April 26, 2012

Brain Rules ***

*** Brain Rules, John Medina, 2008

Stumbled across this book somewhere and used it as my workout read. It definitely passed the Elliptical Test. The book is divided into 12 rules, such as:

  • 1. Exercise boosts brain power. (How appropriate!)
  • 4. We don't pay attention to boring things.
  • 8. Stressed brains don't learn the same way.

The research is fascinating and the writing is engaging. And it has many applications. It will change the way I write.

One common bit of writing advice is to engage all the senses. Don't just describe how it looks, but also how it sounds or smells or feels. The research bears out this advice. Tests show that when you read a word involving smell, the same part of your brain activates as when you actually smell it. So by writing to all the senses, you stimulate more of the brain, which makes it a richer experience and therefore more memorable.

And that's just one cool idea I got from the book.

April 19, 2012

The Wednesday Wars ***

*** The Wednesday Wars, Gary D. Schmidt, 2009

I'm not sure what got me to read this book. I've heard good things about it, but I'm not a regular reader of YA fiction. But somehow it ended up on my Kindle and I read it.

Excellent book for anyone, regardless of age. It's set roughly around the same time as Welcome to Fred. Here are a few quotes that stuck with me:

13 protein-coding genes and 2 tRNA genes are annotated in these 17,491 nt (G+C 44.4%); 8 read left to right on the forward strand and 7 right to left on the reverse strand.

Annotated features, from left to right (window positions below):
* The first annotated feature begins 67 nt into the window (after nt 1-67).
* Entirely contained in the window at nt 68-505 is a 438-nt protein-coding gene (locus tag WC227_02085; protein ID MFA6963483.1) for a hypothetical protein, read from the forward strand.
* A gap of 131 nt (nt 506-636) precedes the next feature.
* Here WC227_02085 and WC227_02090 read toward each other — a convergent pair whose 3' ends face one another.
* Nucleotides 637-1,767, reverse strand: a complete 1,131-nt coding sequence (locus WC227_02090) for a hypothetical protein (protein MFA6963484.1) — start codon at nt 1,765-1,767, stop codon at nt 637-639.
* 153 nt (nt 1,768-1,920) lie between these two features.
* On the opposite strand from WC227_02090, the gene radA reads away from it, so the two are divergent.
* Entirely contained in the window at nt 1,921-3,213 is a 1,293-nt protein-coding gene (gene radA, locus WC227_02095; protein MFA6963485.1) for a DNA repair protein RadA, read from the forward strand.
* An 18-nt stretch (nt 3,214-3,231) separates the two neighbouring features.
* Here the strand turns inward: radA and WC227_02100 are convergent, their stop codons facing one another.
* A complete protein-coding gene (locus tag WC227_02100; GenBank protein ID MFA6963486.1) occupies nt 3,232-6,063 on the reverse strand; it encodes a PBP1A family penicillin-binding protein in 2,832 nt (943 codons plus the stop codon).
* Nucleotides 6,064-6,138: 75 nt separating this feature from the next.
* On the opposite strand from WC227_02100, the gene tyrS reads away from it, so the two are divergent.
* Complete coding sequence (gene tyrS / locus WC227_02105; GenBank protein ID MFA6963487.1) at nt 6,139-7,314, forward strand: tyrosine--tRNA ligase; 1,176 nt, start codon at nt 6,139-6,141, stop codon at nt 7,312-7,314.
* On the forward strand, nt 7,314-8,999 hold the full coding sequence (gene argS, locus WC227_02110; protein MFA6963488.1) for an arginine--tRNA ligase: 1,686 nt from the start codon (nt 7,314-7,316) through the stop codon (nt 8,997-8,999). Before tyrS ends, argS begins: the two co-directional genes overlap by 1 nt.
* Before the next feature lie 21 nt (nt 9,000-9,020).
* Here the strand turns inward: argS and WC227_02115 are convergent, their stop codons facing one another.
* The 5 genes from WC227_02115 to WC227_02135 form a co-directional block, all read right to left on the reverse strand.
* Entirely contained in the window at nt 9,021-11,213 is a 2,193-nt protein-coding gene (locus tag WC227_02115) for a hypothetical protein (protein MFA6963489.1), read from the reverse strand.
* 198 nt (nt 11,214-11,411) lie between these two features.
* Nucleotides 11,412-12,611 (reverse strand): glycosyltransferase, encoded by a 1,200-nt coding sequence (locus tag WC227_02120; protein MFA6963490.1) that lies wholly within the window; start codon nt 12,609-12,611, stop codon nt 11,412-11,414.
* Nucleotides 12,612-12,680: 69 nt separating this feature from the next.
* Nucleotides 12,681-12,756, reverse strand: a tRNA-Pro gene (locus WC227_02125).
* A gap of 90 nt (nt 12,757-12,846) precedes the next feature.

• I never thought being in seventh grade would mean so many death threats.
  • It was what eighth graders whose career goal was the state penitentiary did.

April 12, 2012

The Non-Designers Design Book ****

**** The Non-Designers Design Book, Robin Williams, 2008

I can't possibly say enough good things about this book. As a visual novice taking on the task of designing book interiors and marketing collateral for Wunderfool Press, this book rightly assumes I know nothing and goes from there.

If you're not sure whether it's worth picking up, go to the preview on Amazon and scroll down to page 12. If that doesn't sell you, then the book is not for you. Williams doesn't have that much to say about book design, neither covers nor interiors, but the principles she sets down are universal and the concepts are easily applied to any visual project that relies on type.

Here are a few of the basic rules of thumb Williams advocates:

  • Don't be a wimp.
  • Don't use 12-point type.
  • Don't use Times, Arial, Helvetica, or Sands.
  • Don't be a wimp.

I jest. But only a little. Each page of the book is a beautiful visual, and the content is simple and foundational. If you are a novice and have to do any layout at all, get this book!

April 5, 2012

A Geography of Time ***

*** A Geography of Time, Robert Levine, 1997

This nifty little book has a wealth of insights into the pace and quality of life as it pertains to the time-related aspects of our worldview. It's filled with empirical research and personal anecdotes from the author. There are quite a few surprises and a section on suggestions of how to incorporate aspects of other cultures to create a more balanced approach to life when it comes to the use and misuse of time. It's worth a read.